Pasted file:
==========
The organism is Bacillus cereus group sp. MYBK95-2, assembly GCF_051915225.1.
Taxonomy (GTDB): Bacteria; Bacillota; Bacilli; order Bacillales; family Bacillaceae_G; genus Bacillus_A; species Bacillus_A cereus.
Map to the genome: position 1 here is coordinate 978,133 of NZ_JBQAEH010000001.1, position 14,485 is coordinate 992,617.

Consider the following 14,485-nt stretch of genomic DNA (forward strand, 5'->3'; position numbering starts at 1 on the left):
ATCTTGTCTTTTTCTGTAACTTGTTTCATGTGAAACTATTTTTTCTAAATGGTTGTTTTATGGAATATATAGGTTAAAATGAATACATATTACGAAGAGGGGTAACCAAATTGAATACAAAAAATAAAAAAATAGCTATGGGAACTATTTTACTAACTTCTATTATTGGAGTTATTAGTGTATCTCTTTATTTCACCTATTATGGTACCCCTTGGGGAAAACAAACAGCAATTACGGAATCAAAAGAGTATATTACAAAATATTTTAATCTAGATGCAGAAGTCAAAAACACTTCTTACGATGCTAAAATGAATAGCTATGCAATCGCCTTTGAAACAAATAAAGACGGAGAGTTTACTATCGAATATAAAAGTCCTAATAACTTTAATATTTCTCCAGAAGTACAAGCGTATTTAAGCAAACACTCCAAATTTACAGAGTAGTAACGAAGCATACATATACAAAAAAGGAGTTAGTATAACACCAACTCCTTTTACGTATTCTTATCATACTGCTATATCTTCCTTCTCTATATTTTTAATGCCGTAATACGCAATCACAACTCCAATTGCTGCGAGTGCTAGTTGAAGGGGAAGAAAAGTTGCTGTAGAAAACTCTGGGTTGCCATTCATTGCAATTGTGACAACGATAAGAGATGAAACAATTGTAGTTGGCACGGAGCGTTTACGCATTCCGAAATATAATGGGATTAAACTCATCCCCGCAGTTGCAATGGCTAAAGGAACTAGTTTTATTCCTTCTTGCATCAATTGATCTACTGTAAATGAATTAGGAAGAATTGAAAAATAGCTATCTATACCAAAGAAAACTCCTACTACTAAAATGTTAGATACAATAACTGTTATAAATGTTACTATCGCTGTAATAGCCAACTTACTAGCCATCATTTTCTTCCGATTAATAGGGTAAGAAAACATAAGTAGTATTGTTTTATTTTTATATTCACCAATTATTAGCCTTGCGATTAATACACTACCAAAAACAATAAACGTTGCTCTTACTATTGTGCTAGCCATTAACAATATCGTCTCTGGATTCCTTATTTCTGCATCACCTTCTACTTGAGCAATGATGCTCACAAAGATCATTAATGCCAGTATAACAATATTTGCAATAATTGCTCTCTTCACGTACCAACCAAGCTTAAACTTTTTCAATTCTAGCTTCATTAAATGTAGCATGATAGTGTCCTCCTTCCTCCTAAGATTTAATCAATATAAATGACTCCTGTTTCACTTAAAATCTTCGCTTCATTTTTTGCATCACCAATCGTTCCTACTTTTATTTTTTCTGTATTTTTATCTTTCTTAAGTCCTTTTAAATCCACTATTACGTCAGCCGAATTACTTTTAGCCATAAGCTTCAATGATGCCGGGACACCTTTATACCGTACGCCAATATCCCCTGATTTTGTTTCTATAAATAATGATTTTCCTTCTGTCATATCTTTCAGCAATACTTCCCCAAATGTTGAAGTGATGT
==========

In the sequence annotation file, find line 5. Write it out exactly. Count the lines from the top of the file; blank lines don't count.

ATCTTGTCTTTTTCTGTAACTTGTTTCATGTGAAACTATTTTTTCTAAATGGTTGTTTTATGGAATATATAGGTTAAAATGAATACATATTACGAAGAGGGGTAACCAAATTGAATACAAAAAATAAAAAAATAGCTATGGGAACTATTTTACTAACTTCTATTATTGGAGTTATTAGTGTATCTCTTTATTTCACCTATTATGGTACCCCTTGGGGAAAACAAACAGCAATTACGGAATCAAAAGAGTATATTACAAAATATTTTAATCTAGATGCAGAAGTCAAAAACACTTCTTACGATGCTAAAATGAATAGCTATGCAATCGCCTTTGAAACAAATAAAGACGGAGAGTTTACTATCGAATATAAAAGTCCTAATAACTTTAATATTTCTCCAGAAGTACAAGCGTATTTAAGCAAACACTCCAAATTTACAGAGTAGTAACGAAGCATACATATACAAAAAAGGAGTTAGTATAACACCAACTCCTTTTACGTATTCTTATCATACTGCTATATCTTCCTTCTCTATATTTTTAATGCCGTAATACGCAATCACAACTCCAATTGCTGCGAGTGCTAGTTGAAGGGGAAGAAAAGTTGCTGTAGAAAACTCTGGGTTGCCATTCATTGCAATTGTGACAACGATAAGAGATGAAACAATTGTAGTTGGCACGGAGCGTTTACGCATTCCGAAATATAATGGGATTAAACTCATCCCCGCAGTTGCAATGGCTAAAGGAACTAGTTTTATTCCTTCTTGCATCAATTGATCTACTGTAAATGAATTAGGAAGAATTGAAAAATAGCTATCTATACCAAAGAAAACTCCTACTACTAAAATGTTAGATACAATAACTGTTATAAATGTTACTATCGCTGTAATAGCCAACTTACTAGCCATCATTTTCTTCCGATTAATAGGGTAAGAAAACATAAGTAGTATTGTTTTATTTTTATATTCACCAATTATTAGCCTTGCGATTAATACACTACCAAAAACAATAAACGTTGCTCTTACTATTGTGCTAGCCATTAACAATATCGTCTCTGGATTCCTTATTTCTGCATCACCTTCTACTTGAGCAATGATGCTCACAAAGATCATTAATGCCAGTATAACAATATTTGCAATAATTGCTCTCTTCACGTACCAACCAAGCTTAAACTTTTTCAATTCTAGCTTCATTAAATGTAGCATGATAGTGTCCTCCTTCCTCCTAAGATTTAATCAATATAAATGACTCCTGTTTCACTTAAAATCTTCGCTTCATTTTTTGCATCACCAATCGTTCCTACTTTTATTTTTTCTGTATTTTTATCTTTCTTAAGTCCTTTTAAATCCACTATTACGTCAGCCGAATTACTTTTAGCCATAAGCTTCAATGATGCCGGGACACCTTTATACCGTACGCCAATATCCCCTGATTTTGTTTCTATAAATAATGATTTTCCTTCTGTCATATCTTTCAGCAATACTTCCCCAAATGTTGAAGTGATGT